Unfortunately, there are also technological barriers to finding the right person to speak with about providing quality candidates such as ours when a multinational with a global contract for recruitment services to another multinational uses systems which are fully automated, rather than directing an enquiry to a specific department or person.
Without being able to access the right person at a multinational company, we can’t present our business case and our arguments for diverse workforces and inclusion.
Culture and internal policy and procedures
When a global company outsources recruitment to another global company, recruitment becomes ‘someone else’s’ problem. If I’m working for a multinational, and I need a new staff member, I send an email to the department responsible for engaging new staff, and the process of sourcing appropriate candidates is undertaken by an external recruitment provider. They will source candidates from their database, and present them for consideration. If I am an enlightened manager, I may ask for a candidate that increases my workforce diversity and inclusion, which may draw a blank after all the possible candidates, have been screened by psychometric testing, and I will be presented with candidates who are not representative of a diverse and inclusive workforce. I have no choice except to go with the selection of candidates given, as I can’t contact any other recruitment provider under the terms of the global contract signed by my company.
The result is that my workforce will never truly represent the diversity of the population, and the people disadvantaged by the process will never get a look in. The internal policy of the company may be to encourage diversity, but the candidates I’m presented with won’t represent that diversity, and the workforce remains generic and lacking in difference and my global company will always recruit to a carbon copy of what I already have in my staff.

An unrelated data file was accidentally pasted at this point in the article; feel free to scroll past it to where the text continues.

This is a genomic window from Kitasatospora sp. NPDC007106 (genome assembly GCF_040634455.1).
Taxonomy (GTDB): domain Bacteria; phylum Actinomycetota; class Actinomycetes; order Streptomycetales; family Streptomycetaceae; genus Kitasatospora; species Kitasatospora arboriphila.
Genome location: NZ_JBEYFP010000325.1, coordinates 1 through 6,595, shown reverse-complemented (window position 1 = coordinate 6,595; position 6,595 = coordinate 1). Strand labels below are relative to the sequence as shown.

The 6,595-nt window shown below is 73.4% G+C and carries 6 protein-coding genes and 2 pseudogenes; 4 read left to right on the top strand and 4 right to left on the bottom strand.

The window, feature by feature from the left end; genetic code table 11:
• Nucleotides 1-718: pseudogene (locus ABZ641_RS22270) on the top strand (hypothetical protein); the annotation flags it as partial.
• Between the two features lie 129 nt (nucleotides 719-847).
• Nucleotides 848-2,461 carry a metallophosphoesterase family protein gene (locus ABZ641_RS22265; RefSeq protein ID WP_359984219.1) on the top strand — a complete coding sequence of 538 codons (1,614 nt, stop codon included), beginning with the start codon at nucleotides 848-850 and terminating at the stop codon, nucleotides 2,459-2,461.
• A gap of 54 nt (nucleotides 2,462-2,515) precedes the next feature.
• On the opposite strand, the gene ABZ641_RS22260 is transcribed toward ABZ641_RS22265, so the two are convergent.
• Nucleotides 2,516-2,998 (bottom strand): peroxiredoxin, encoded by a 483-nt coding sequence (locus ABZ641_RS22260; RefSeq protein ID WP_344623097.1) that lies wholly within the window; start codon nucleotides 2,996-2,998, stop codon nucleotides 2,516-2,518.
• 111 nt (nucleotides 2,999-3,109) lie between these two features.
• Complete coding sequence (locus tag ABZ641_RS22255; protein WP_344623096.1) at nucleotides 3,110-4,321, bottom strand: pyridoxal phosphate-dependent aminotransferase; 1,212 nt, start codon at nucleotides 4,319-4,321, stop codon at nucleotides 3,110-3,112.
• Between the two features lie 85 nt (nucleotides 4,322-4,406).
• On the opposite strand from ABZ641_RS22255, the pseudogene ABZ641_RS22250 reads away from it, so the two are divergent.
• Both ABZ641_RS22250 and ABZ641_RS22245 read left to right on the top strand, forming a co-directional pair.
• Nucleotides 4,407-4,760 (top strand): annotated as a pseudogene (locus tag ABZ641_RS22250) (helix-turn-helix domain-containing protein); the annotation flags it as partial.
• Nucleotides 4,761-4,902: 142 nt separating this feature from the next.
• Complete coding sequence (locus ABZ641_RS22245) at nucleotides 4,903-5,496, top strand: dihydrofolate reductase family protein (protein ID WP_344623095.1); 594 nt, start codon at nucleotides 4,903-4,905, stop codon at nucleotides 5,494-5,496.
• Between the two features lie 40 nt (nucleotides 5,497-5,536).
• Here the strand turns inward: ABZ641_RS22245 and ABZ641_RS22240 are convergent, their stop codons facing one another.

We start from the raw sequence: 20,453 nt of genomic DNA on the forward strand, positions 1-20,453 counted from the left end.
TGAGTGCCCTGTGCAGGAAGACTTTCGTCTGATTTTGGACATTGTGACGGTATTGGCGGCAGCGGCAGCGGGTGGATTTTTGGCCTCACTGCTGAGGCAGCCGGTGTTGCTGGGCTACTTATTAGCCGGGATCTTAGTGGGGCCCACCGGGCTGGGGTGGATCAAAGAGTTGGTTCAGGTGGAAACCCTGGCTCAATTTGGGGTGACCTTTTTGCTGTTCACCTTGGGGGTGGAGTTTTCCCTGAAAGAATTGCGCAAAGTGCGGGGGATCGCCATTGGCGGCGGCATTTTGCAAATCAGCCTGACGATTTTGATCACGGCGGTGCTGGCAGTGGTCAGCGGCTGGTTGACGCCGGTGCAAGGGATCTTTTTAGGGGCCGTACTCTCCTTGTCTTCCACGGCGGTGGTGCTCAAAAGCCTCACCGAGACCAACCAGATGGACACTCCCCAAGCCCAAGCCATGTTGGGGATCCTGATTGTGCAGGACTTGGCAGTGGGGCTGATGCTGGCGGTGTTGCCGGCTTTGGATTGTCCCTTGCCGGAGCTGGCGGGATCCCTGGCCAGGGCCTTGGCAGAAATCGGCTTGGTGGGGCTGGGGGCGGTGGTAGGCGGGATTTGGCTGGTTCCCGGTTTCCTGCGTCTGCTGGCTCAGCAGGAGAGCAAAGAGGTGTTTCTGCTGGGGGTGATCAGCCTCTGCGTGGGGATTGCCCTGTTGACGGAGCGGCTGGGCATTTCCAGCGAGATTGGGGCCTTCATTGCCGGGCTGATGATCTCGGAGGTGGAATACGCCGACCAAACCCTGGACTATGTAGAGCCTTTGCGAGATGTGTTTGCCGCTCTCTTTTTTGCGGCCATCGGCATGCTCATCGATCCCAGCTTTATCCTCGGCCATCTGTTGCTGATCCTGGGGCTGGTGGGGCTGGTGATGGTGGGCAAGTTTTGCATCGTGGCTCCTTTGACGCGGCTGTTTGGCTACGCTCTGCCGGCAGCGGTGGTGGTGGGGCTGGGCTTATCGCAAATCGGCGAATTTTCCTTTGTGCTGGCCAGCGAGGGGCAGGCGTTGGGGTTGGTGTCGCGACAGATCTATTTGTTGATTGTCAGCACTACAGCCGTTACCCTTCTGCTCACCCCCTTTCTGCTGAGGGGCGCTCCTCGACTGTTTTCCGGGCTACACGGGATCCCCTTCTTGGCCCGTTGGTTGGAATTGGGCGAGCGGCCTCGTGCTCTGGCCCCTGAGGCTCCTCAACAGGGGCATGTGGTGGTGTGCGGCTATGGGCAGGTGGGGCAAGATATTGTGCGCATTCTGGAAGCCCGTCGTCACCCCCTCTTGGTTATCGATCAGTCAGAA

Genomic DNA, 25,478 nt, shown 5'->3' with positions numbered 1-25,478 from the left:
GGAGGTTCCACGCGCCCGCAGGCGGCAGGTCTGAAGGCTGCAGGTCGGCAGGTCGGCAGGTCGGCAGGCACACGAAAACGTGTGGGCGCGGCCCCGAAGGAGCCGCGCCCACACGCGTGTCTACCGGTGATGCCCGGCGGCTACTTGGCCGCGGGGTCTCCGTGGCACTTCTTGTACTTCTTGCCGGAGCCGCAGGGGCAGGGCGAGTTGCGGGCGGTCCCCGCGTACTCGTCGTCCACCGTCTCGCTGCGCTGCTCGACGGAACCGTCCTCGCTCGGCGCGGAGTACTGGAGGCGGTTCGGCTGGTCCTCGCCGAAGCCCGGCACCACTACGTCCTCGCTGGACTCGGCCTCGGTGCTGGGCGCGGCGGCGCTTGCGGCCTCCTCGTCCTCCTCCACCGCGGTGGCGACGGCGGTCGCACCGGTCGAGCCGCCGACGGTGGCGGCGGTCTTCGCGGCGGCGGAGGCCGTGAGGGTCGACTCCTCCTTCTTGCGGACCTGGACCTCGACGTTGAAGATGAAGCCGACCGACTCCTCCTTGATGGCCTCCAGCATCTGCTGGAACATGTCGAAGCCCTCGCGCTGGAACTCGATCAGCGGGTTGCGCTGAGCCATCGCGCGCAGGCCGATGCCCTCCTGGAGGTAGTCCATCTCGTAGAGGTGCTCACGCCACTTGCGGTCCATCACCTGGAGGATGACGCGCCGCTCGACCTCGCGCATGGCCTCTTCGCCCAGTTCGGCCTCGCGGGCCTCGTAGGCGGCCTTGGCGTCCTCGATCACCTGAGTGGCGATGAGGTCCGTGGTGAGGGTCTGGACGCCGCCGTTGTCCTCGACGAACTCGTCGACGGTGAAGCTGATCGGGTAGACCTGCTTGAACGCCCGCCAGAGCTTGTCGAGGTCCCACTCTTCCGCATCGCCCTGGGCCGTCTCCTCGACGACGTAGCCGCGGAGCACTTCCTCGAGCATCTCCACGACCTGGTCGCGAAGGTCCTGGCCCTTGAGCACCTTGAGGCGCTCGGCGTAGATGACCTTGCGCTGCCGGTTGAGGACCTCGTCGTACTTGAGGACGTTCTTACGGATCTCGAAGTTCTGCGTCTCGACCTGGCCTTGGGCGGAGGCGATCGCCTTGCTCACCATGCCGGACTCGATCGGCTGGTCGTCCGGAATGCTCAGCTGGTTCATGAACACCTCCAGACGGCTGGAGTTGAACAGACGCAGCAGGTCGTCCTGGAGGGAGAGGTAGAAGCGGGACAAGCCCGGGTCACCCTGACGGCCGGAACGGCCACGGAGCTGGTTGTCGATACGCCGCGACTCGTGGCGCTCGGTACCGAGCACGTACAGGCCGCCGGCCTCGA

The middle management pressure point
The culture of an organisation is often set by high ideals, which is a great thing to have. However, high ideals – when talking about inclusion and diversity – may be enshrined in policy and promoted to staff, but the inevitable sticking point is not at management level, it’s at middle management level. The staff squeezed most tightly for time and who manage front line staff and tasks are the ones that will be employing diverse candidates, generally hold a misconception that people with a disability or seniors, carers, indigenous Australians or former service personnel will be ‘too difficult’ to manage given the time pressures middle managers are already under. As a consequence, despite the best intention of management to change organisational culture to become more inclusive, the sticking point becomes the middle management level who are time poor, and hold the misconception that employees with a disability will take more of their time in supervision.
It’s not all bad!
Despite these barriers, it’s really not all bad. There are provisions in some multinational corporate contracts for the inclusion of specialist recruitment providers such as Enabled Employment when the call for tenders goes out. If a corporate entity is serious about inclusion and diversity, they will require any tender for recruitment to include candidates from diverse backgrounds. This means there is a point at which a global recruiter may ask us to become part of the tender process in partnership with them, to provide candidates for roles on a regular basis, meeting the global corporate company’s requirement for a range of candidates with diverse backgrounds.
And that means that the commitment to real diversity in a workforce in at least the Australian arm of a global corporate will become accessible to people with diverse backgrounds, such as our candidates.
We continue to lobby on behalf of our candidates for better and fairer access to recruitment rounds, without psychometric testing, and we are very pleased to be included currently by several multinational companies to ensure our candidates are treated fairly.